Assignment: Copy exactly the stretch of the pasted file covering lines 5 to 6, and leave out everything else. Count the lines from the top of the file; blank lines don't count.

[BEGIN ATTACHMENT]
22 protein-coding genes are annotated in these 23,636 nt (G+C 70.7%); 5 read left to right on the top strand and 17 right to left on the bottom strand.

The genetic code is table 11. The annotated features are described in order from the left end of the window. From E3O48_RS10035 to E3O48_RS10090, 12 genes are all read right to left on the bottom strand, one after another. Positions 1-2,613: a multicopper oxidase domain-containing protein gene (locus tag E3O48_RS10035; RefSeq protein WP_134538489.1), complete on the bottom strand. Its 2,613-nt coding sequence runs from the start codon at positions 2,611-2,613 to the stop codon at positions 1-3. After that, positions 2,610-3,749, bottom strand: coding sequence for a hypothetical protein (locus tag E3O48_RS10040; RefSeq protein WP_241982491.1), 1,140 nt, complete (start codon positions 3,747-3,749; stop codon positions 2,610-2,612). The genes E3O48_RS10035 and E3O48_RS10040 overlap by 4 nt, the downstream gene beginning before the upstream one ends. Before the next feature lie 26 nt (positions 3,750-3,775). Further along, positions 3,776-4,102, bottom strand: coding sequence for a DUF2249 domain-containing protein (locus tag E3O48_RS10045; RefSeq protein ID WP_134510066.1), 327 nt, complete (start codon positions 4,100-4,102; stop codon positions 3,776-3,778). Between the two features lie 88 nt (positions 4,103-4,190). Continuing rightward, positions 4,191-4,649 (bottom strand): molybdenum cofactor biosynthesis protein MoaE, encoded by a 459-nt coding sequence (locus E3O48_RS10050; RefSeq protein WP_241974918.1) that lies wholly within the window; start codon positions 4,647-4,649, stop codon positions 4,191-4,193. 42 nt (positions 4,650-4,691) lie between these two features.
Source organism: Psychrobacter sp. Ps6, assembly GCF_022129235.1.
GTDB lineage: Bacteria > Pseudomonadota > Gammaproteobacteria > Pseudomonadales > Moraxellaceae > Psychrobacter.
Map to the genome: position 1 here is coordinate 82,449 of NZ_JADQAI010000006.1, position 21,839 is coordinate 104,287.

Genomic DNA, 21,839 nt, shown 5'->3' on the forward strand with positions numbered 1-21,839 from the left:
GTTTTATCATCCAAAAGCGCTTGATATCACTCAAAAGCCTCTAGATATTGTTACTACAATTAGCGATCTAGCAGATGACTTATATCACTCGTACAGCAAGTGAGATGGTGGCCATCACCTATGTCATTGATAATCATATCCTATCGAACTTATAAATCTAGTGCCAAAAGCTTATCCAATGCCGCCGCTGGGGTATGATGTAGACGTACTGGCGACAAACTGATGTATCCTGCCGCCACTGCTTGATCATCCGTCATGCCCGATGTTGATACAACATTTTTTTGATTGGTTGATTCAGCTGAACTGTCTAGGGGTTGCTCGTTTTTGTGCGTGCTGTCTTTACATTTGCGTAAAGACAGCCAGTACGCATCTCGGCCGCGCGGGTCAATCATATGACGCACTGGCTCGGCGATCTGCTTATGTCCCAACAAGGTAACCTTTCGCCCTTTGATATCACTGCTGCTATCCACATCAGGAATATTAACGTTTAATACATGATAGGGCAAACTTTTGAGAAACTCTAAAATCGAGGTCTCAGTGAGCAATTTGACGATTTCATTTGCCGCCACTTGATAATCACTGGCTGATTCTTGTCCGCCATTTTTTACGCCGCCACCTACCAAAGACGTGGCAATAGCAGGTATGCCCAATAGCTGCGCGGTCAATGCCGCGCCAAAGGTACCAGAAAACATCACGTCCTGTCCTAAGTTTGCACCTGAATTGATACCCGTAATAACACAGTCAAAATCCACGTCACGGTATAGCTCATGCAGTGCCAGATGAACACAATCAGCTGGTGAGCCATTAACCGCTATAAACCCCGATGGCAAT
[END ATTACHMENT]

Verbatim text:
Map to the genome: position 1 here is coordinate 82,449 of NZ_JADQAI010000006.1, position 21,839 is coordinate 104,287.

Genomic DNA, 21,839 nt, shown 5'->3' on the forward strand with positions numbered 1-21,839 from the left: